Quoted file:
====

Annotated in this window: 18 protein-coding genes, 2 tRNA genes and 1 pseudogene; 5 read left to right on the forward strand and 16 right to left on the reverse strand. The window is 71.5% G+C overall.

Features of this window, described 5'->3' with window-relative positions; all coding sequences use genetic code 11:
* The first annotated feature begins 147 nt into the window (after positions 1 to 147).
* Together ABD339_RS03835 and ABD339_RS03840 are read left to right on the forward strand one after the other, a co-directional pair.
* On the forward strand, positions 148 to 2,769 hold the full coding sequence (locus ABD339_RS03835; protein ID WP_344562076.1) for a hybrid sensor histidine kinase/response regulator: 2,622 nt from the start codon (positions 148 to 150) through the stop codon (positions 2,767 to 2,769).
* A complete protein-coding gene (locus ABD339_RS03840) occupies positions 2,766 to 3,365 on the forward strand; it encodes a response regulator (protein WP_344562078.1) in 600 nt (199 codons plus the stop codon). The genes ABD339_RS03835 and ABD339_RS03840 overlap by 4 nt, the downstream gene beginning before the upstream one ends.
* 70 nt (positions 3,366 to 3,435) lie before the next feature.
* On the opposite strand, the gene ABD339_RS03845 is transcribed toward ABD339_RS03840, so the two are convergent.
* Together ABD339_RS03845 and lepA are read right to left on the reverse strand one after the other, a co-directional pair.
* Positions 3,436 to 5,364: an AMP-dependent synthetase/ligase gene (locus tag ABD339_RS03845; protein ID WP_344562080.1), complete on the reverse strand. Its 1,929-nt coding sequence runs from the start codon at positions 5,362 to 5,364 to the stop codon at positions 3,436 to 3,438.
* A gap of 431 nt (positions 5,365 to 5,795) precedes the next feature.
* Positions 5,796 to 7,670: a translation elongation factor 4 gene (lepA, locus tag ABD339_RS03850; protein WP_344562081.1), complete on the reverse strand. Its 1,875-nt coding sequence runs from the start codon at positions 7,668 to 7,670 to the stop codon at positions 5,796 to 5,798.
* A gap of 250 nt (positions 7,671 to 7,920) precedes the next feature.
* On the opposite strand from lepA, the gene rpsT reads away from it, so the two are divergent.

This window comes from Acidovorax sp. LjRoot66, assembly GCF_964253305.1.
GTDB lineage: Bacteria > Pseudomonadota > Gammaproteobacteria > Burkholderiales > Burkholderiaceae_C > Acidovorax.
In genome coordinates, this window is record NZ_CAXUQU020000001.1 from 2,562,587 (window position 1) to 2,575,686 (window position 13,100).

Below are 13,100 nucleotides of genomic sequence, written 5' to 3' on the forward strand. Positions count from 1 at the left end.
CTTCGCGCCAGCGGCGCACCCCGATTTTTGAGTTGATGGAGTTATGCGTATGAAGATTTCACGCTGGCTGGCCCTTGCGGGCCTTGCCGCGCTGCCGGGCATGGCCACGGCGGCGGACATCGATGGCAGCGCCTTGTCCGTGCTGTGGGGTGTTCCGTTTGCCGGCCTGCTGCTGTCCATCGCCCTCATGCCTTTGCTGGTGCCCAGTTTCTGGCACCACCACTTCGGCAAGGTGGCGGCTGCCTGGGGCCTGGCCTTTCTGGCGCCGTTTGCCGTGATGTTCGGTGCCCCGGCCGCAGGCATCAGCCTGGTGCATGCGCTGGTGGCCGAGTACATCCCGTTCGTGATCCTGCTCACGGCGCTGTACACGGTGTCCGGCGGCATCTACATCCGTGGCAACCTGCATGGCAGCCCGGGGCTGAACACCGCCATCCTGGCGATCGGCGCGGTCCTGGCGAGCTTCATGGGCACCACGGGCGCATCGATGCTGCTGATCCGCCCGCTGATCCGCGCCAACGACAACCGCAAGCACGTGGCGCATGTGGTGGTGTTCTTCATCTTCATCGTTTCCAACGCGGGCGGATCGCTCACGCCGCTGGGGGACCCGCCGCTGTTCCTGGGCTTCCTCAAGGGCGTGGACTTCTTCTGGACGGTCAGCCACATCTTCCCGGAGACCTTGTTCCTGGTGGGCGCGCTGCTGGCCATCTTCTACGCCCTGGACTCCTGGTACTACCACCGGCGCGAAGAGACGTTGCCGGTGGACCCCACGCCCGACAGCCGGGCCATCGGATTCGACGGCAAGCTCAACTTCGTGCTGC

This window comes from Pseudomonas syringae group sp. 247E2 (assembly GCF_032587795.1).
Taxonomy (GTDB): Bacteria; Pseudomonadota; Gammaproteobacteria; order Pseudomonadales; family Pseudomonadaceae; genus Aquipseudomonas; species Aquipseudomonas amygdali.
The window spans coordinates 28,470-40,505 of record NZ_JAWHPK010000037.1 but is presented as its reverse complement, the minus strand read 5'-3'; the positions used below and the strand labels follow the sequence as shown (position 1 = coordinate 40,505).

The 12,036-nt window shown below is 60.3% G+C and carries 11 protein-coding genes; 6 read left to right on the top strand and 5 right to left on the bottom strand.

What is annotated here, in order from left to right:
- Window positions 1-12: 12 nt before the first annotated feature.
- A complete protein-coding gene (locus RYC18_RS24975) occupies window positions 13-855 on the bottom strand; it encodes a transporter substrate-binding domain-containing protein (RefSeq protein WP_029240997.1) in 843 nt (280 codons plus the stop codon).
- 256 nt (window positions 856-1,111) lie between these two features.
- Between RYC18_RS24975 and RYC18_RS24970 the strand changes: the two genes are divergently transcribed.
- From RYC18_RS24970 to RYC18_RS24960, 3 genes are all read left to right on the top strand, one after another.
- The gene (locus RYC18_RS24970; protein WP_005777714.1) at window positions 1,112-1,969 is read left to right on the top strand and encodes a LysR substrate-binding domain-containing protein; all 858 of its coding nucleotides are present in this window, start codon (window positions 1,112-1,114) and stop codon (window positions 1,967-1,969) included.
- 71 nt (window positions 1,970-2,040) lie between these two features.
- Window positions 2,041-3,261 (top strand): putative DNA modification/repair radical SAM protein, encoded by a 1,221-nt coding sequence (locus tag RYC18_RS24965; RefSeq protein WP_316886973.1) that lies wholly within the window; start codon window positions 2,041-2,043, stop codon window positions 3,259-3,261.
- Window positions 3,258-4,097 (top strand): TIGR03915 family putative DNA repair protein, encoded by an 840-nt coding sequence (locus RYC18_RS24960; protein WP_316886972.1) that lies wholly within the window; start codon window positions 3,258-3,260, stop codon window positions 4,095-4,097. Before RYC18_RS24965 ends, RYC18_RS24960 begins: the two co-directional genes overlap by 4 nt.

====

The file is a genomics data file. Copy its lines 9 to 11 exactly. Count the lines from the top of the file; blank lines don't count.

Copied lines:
* Together ABD339_RS03845 and lepA are read right to left on the reverse strand one after the other, a co-directional pair.
* Positions 3,436 to 5,364: an AMP-dependent synthetase/ligase gene (locus tag ABD339_RS03845; protein ID WP_344562080.1), complete on the reverse strand. Its 1,929-nt coding sequence runs from the start codon at positions 5,362 to 5,364 to the stop codon at positions 3,436 to 3,438.
* A gap of 431 nt (positions 5,365 to 5,795) precedes the next feature.